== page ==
SRA: The steroid receptor RNA activator (SRA) is known to be a lncRNA that has a function independent of the epigenetic or catalytic mechanism [54]. The SRA is involved with some hormonal receptors and this regulates the transaction of steroid receptor-dependent genes [56]. Overexpression of this LncRNA has been found in breast cancer [57], so it is considered an oncogene because its overexpression promotes cell proliferation [58].

LSINCT5: It is a stress-induced antisense lncRNA of 2.6KB. LSINCT5 is found in the nucleus and is transcribed by RNA polymerase III [59,60]; greater expression of LSINCT5 has been found in breast cancer and tumor tissues [59]; It has been found that reduced expression of LSINCT5 reduces cell proliferation in breast cancer tumors.

UCA1: Urothelial carcinoma-associated 1 (UCA1) is a 1.4Kb lncRNA. It is related to cell growth in breast cancer by suppressing p27, which is a tumor suppressor that inhibits cyclin- dependent kinase. The hnRNPI binding protein improves the translation of p27. UCA1 binds to this protein and prevents p27 from binding, so U27 suppresses p27. Likewise, this lncRNA has an oncogenic role in the proliferation of breast cancer [61].

CYTOR: It is an intergenic lncRNA located more than 100 kb away from the closest protein coding (PLGLB2) on chromosome 2p11.2. It has been discovered that it is regulated in several types of breast cancer, so it could be a tumor marker. It is involved in cell proliferation, cell migration, EMT and the EGFR, mTOR and MAPK pathways. CYTOR is associated with acetylation of H3K27, trimethylation of H3K4 and weak monomethylation marks of H3K4 in breast cancer [24].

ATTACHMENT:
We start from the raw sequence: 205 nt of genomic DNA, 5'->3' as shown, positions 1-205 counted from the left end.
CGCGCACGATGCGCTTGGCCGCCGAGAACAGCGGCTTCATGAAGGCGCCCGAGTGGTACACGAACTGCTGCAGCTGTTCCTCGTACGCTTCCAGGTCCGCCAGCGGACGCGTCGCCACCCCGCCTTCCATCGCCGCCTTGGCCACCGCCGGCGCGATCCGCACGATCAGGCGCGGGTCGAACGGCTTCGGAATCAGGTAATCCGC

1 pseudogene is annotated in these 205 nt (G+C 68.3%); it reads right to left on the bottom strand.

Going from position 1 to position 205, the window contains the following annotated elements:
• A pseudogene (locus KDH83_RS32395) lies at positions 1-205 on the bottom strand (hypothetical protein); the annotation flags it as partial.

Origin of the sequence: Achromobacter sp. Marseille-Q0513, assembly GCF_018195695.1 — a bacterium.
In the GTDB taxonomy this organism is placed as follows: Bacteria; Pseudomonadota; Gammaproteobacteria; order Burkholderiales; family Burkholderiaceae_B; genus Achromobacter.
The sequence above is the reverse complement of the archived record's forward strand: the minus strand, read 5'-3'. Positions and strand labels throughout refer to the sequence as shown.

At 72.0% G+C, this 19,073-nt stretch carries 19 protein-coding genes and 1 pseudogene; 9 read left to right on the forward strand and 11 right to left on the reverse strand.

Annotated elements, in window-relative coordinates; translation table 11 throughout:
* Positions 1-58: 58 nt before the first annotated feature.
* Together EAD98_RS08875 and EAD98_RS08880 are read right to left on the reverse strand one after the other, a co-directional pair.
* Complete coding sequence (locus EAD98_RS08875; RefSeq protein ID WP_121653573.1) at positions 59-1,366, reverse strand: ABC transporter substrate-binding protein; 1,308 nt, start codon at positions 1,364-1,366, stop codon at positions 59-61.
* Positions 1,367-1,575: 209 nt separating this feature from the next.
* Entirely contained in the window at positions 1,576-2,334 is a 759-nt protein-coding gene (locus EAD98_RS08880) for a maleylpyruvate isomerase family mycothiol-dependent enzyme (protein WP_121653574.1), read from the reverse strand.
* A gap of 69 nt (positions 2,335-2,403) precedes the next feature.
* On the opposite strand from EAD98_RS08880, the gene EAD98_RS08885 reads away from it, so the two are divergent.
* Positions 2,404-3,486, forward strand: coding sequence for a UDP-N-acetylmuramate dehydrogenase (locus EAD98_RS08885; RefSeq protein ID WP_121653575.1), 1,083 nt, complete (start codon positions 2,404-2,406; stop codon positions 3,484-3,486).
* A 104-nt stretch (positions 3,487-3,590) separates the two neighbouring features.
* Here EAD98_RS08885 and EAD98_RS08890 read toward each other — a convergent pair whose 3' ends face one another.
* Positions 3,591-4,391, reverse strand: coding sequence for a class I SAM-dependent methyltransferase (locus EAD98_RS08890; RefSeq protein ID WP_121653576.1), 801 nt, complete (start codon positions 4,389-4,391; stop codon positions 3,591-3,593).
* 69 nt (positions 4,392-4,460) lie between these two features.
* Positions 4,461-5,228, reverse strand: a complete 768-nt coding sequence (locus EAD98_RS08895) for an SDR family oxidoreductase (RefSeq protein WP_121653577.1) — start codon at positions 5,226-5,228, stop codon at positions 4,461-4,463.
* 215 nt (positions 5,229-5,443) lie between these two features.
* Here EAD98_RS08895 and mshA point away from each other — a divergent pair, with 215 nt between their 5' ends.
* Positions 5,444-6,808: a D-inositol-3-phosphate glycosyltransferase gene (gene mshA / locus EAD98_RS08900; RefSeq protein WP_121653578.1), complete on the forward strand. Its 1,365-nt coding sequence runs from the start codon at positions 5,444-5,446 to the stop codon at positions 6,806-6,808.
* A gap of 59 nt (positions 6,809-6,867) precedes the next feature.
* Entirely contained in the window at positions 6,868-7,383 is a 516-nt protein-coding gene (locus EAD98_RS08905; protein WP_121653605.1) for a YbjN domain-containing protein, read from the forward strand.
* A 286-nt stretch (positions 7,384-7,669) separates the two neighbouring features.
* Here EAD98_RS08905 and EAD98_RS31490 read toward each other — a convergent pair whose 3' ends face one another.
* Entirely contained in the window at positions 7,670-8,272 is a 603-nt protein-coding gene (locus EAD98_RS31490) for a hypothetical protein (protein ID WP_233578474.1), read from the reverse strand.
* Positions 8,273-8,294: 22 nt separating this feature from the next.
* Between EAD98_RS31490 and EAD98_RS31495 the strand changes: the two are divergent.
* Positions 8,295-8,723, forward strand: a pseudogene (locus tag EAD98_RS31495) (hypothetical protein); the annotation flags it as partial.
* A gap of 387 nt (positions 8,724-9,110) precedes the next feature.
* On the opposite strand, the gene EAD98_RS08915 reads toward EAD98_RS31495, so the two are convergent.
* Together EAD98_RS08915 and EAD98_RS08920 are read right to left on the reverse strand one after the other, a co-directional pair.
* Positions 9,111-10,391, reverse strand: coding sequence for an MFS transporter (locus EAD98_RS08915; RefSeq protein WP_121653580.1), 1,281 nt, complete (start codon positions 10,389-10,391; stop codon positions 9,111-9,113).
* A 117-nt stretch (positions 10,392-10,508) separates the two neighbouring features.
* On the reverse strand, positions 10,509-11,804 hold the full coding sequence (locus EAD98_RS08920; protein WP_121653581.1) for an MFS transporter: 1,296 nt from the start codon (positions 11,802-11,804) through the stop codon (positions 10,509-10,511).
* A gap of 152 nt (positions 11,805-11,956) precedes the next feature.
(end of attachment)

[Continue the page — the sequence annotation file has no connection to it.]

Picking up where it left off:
lncRNA tumor auppressors in breast cancer

Some lncRNAs have been cataloged as tumor suppressors, research is still being done on this, so there are currently very few identified lncRNAs, among them few examples were shown in Table 2. These lncRNAs are involved in the DNA repair, as they have the ability to repair DNA damage. The following describes some tumor suppressor lncRNAs present in breast cancer:

Lnc RNAType of LncRNAFunctionReference
LINC01355Long intergenic
non- coding RNA
Suppresses the cell proliferation[62]
GAS5OverlappingIt Is downregulation decreases breast cancer cell clonogenicity & anchorage-
independent growth.
[26]
Zfas1Overlapping,
antisense
Knockdown of Zfas1 in breast epithelial
cells resulted in increased cell proliferation
[64]
NBAT1Long intergenic non- coding RNARegulates cell proliferation and invasion by interacting with PRC2
(polycomb repressive complex 2) member
EZH2 (enhancer of zeste 2)
[65]
MEG3DownregulationRepress PI3K/AKT/mTOR pathway and thus repressing the oncogenic behavior of
the overly expressed miR-21 in BC cells
[13]

Table 2: lncRNA tumor suppressors in breast cancer

LINC01355: Under normal conditions, the expression of LINC01355 in breast cell lines is higher, in breast cancer, this lncRNA is underestimated. A low regulation of LINC01355 is associated with the size of the tumor and the TNM stage in breast cancer. The elimination of LINC01355 is related to the proliferation of breast cancer and the ectopic expression of LINC01355, this suppresses the proliferation and colony formation of breast cancer cells. When there is an overexpression of this apoptosis of lncRNA, it will increase in MCF7 xenograft tumors, because of this it is considered as a tumor suppressor in breast cancer [62].